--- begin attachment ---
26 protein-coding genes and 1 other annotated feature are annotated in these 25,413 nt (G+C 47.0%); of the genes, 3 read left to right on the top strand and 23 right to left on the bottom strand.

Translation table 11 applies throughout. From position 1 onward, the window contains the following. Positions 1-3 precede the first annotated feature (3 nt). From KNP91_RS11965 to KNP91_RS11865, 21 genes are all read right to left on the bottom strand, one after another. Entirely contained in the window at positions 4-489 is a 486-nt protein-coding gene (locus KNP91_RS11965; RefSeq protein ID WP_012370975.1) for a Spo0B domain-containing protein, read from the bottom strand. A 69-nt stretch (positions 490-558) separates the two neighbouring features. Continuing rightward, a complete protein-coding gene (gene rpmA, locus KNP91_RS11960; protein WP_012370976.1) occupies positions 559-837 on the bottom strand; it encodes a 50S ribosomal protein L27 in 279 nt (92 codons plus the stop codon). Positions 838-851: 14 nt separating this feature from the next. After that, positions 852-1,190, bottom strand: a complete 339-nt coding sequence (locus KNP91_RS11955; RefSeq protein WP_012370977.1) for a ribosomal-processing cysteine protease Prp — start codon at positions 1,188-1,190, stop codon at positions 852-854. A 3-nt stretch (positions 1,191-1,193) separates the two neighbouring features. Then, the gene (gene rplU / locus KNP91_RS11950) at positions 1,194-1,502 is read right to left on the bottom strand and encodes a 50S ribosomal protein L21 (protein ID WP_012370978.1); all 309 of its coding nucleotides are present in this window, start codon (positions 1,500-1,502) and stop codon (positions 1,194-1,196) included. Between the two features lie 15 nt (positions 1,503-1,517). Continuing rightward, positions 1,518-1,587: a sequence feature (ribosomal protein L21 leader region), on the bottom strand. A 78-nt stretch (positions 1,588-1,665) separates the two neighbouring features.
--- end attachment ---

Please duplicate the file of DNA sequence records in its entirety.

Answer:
26 protein-coding genes and 1 other annotated feature are annotated in these 25,413 nt (G+C 47.0%); of the genes, 3 read left to right on the top strand and 23 right to left on the bottom strand.

Translation table 11 applies throughout. From position 1 onward, the window contains the following. Positions 1-3 precede the first annotated feature (3 nt). From KNP91_RS11965 to KNP91_RS11865, 21 genes are all read right to left on the bottom strand, one after another. Entirely contained in the window at positions 4-489 is a 486-nt protein-coding gene (locus KNP91_RS11965; RefSeq protein ID WP_012370975.1) for a Spo0B domain-containing protein, read from the bottom strand. A 69-nt stretch (positions 490-558) separates the two neighbouring features. Continuing rightward, a complete protein-coding gene (gene rpmA, locus KNP91_RS11960; protein WP_012370976.1) occupies positions 559-837 on the bottom strand; it encodes a 50S ribosomal protein L27 in 279 nt (92 codons plus the stop codon). Positions 838-851: 14 nt separating this feature from the next. After that, positions 852-1,190, bottom strand: a complete 339-nt coding sequence (locus KNP91_RS11955; RefSeq protein WP_012370977.1) for a ribosomal-processing cysteine protease Prp — start codon at positions 1,188-1,190, stop codon at positions 852-854. A 3-nt stretch (positions 1,191-1,193) separates the two neighbouring features. Then, the gene (gene rplU / locus KNP91_RS11950) at positions 1,194-1,502 is read right to left on the bottom strand and encodes a 50S ribosomal protein L21 (protein ID WP_012370978.1); all 309 of its coding nucleotides are present in this window, start codon (positions 1,500-1,502) and stop codon (positions 1,194-1,196) included. Between the two features lie 15 nt (positions 1,503-1,517). Continuing rightward, positions 1,518-1,587: a sequence feature (ribosomal protein L21 leader region), on the bottom strand. A 78-nt stretch (positions 1,588-1,665) separates the two neighbouring features.